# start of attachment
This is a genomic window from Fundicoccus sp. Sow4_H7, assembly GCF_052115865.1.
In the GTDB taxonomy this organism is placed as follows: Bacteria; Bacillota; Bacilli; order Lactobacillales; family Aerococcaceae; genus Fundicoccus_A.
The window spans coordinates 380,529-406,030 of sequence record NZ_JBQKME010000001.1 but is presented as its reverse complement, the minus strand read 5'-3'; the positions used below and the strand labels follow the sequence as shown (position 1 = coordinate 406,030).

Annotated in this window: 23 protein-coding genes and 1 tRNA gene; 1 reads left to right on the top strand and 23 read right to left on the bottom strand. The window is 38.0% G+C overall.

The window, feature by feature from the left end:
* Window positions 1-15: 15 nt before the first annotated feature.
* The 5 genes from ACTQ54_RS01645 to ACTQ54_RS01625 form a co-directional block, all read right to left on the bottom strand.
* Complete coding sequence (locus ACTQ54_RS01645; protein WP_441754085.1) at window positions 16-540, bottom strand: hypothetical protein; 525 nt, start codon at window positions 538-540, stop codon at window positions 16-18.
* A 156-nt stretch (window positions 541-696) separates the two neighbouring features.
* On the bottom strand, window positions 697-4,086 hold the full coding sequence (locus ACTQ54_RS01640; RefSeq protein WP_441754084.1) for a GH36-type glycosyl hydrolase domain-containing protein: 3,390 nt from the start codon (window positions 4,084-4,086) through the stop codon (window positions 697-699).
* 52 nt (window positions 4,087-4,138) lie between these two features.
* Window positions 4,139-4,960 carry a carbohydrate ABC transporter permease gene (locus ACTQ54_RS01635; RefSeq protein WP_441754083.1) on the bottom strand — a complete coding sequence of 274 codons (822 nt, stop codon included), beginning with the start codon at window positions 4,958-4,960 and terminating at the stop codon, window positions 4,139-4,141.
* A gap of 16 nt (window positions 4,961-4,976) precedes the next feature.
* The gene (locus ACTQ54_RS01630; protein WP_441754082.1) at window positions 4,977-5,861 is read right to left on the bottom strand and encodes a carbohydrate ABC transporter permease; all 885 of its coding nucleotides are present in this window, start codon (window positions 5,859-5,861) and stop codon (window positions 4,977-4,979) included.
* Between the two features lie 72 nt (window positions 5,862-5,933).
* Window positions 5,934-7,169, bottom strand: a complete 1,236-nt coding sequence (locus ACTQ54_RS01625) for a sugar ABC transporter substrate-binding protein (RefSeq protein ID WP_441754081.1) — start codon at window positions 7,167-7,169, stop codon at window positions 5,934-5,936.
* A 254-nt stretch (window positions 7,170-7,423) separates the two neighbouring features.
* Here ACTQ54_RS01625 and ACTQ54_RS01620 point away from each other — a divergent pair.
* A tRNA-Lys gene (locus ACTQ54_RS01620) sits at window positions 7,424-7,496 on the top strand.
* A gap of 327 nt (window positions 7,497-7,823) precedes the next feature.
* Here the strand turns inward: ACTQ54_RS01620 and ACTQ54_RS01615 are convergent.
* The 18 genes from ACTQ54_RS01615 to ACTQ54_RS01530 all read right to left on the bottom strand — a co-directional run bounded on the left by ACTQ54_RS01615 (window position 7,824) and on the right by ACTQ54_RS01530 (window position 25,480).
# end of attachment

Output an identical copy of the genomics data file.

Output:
This is a genomic window from Fundicoccus sp. Sow4_H7, assembly GCF_052115865.1.
In the GTDB taxonomy this organism is placed as follows: Bacteria; Bacillota; Bacilli; order Lactobacillales; family Aerococcaceae; genus Fundicoccus_A.
The window spans coordinates 380,529-406,030 of sequence record NZ_JBQKME010000001.1 but is presented as its reverse complement, the minus strand read 5'-3'; the positions used below and the strand labels follow the sequence as shown (position 1 = coordinate 406,030).

Annotated in this window: 23 protein-coding genes and 1 tRNA gene; 1 reads left to right on the top strand and 23 read right to left on the bottom strand. The window is 38.0% G+C overall.

The window, feature by feature from the left end:
* Window positions 1-15: 15 nt before the first annotated feature.
* The 5 genes from ACTQ54_RS01645 to ACTQ54_RS01625 form a co-directional block, all read right to left on the bottom strand.
* Complete coding sequence (locus ACTQ54_RS01645; protein WP_441754085.1) at window positions 16-540, bottom strand: hypothetical protein; 525 nt, start codon at window positions 538-540, stop codon at window positions 16-18.
* A 156-nt stretch (window positions 541-696) separates the two neighbouring features.
* On the bottom strand, window positions 697-4,086 hold the full coding sequence (locus ACTQ54_RS01640; RefSeq protein WP_441754084.1) for a GH36-type glycosyl hydrolase domain-containing protein: 3,390 nt from the start codon (window positions 4,084-4,086) through the stop codon (window positions 697-699).
* 52 nt (window positions 4,087-4,138) lie between these two features.
* Window positions 4,139-4,960 carry a carbohydrate ABC transporter permease gene (locus ACTQ54_RS01635; RefSeq protein WP_441754083.1) on the bottom strand — a complete coding sequence of 274 codons (822 nt, stop codon included), beginning with the start codon at window positions 4,958-4,960 and terminating at the stop codon, window positions 4,139-4,141.
* A gap of 16 nt (window positions 4,961-4,976) precedes the next feature.
* The gene (locus ACTQ54_RS01630; protein WP_441754082.1) at window positions 4,977-5,861 is read right to left on the bottom strand and encodes a carbohydrate ABC transporter permease; all 885 of its coding nucleotides are present in this window, start codon (window positions 5,859-5,861) and stop codon (window positions 4,977-4,979) included.
* Between the two features lie 72 nt (window positions 5,862-5,933).
* Window positions 5,934-7,169, bottom strand: a complete 1,236-nt coding sequence (locus ACTQ54_RS01625) for a sugar ABC transporter substrate-binding protein (RefSeq protein ID WP_441754081.1) — start codon at window positions 7,167-7,169, stop codon at window positions 5,934-5,936.
* A 254-nt stretch (window positions 7,170-7,423) separates the two neighbouring features.
* Here ACTQ54_RS01625 and ACTQ54_RS01620 point away from each other — a divergent pair.
* A tRNA-Lys gene (locus ACTQ54_RS01620) sits at window positions 7,424-7,496 on the top strand.
* A gap of 327 nt (window positions 7,497-7,823) precedes the next feature.
* Here the strand turns inward: ACTQ54_RS01620 and ACTQ54_RS01615 are convergent.
* The 18 genes from ACTQ54_RS01615 to ACTQ54_RS01530 all read right to left on the bottom strand — a co-directional run bounded on the left by ACTQ54_RS01615 (window position 7,824) and on the right by ACTQ54_RS01530 (window position 25,480).